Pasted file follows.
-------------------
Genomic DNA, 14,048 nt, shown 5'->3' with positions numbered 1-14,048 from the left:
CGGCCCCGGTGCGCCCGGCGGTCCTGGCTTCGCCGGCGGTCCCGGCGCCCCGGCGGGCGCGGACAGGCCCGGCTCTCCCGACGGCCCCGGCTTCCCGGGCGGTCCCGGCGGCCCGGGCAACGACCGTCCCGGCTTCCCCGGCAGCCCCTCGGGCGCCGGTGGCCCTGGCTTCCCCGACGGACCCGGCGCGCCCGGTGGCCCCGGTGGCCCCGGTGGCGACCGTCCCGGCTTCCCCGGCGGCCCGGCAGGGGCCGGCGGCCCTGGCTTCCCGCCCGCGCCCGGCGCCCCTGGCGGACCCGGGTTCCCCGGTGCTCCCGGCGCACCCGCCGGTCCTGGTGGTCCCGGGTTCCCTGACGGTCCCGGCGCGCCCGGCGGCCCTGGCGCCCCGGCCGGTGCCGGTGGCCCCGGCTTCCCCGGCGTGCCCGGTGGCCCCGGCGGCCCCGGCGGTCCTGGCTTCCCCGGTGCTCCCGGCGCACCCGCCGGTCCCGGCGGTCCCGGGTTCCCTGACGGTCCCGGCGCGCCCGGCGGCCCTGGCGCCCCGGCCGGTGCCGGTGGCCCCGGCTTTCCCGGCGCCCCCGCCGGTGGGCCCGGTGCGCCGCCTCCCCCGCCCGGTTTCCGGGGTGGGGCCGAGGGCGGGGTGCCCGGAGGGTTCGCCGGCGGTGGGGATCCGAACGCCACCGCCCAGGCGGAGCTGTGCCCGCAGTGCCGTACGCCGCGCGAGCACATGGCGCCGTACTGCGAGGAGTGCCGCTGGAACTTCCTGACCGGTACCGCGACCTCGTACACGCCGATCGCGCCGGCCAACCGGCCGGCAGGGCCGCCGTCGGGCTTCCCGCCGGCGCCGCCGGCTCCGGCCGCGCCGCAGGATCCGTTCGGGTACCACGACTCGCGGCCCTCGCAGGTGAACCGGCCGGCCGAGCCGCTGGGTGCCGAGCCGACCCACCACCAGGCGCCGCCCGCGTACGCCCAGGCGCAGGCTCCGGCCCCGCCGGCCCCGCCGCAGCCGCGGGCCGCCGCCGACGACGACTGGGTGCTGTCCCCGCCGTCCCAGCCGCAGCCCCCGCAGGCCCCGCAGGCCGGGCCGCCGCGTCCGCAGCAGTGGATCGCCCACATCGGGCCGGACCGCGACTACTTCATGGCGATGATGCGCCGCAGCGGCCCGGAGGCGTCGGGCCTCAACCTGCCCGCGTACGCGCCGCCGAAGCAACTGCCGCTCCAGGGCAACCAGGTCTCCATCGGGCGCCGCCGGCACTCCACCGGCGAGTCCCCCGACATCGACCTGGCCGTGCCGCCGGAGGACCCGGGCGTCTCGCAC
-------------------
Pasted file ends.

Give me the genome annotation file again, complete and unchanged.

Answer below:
Genomic DNA, 14,048 nt, shown 5'->3' with positions numbered 1-14,048 from the left:
CGGCCCCGGTGCGCCCGGCGGTCCTGGCTTCGCCGGCGGTCCCGGCGCCCCGGCGGGCGCGGACAGGCCCGGCTCTCCCGACGGCCCCGGCTTCCCGGGCGGTCCCGGCGGCCCGGGCAACGACCGTCCCGGCTTCCCCGGCAGCCCCTCGGGCGCCGGTGGCCCTGGCTTCCCCGACGGACCCGGCGCGCCCGGTGGCCCCGGTGGCCCCGGTGGCGACCGTCCCGGCTTCCCCGGCGGCCCGGCAGGGGCCGGCGGCCCTGGCTTCCCGCCCGCGCCCGGCGCCCCTGGCGGACCCGGGTTCCCCGGTGCTCCCGGCGCACCCGCCGGTCCTGGTGGTCCCGGGTTCCCTGACGGTCCCGGCGCGCCCGGCGGCCCTGGCGCCCCGGCCGGTGCCGGTGGCCCCGGCTTCCCCGGCGTGCCCGGTGGCCCCGGCGGCCCCGGCGGTCCTGGCTTCCCCGGTGCTCCCGGCGCACCCGCCGGTCCCGGCGGTCCCGGGTTCCCTGACGGTCCCGGCGCGCCCGGCGGCCCTGGCGCCCCGGCCGGTGCCGGTGGCCCCGGCTTTCCCGGCGCCCCCGCCGGTGGGCCCGGTGCGCCGCCTCCCCCGCCCGGTTTCCGGGGTGGGGCCGAGGGCGGGGTGCCCGGAGGGTTCGCCGGCGGTGGGGATCCGAACGCCACCGCCCAGGCGGAGCTGTGCCCGCAGTGCCGTACGCCGCGCGAGCACATGGCGCCGTACTGCGAGGAGTGCCGCTGGAACTTCCTGACCGGTACCGCGACCTCGTACACGCCGATCGCGCCGGCCAACCGGCCGGCAGGGCCGCCGTCGGGCTTCCCGCCGGCGCCGCCGGCTCCGGCCGCGCCGCAGGATCCGTTCGGGTACCACGACTCGCGGCCCTCGCAGGTGAACCGGCCGGCCGAGCCGCTGGGTGCCGAGCCGACCCACCACCAGGCGCCGCCCGCGTACGCCCAGGCGCAGGCTCCGGCCCCGCCGGCCCCGCCGCAGCCGCGGGCCGCCGCCGACGACGACTGGGTGCTGTCCCCGCCGTCCCAGCCGCAGCCCCCGCAGGCCCCGCAGGCCGGGCCGCCGCGTCCGCAGCAGTGGATCGCCCACATCGGGCCGGACCGCGACTACTTCATGGCGATGATGCGCCGCAGCGGCCCGGAGGCGTCGGGCCTCAACCTGCCCGCGTACGCGCCGCCGAAGCAACTGCCGCTCCAGGGCAACCAGGTCTCCATCGGGCGCCGCCGGCACTCCACCGGCGAGTCCCCCGACATCGACCTGGCCGTGCCGCCGGAGGACCCGGGCGTCTCGCAC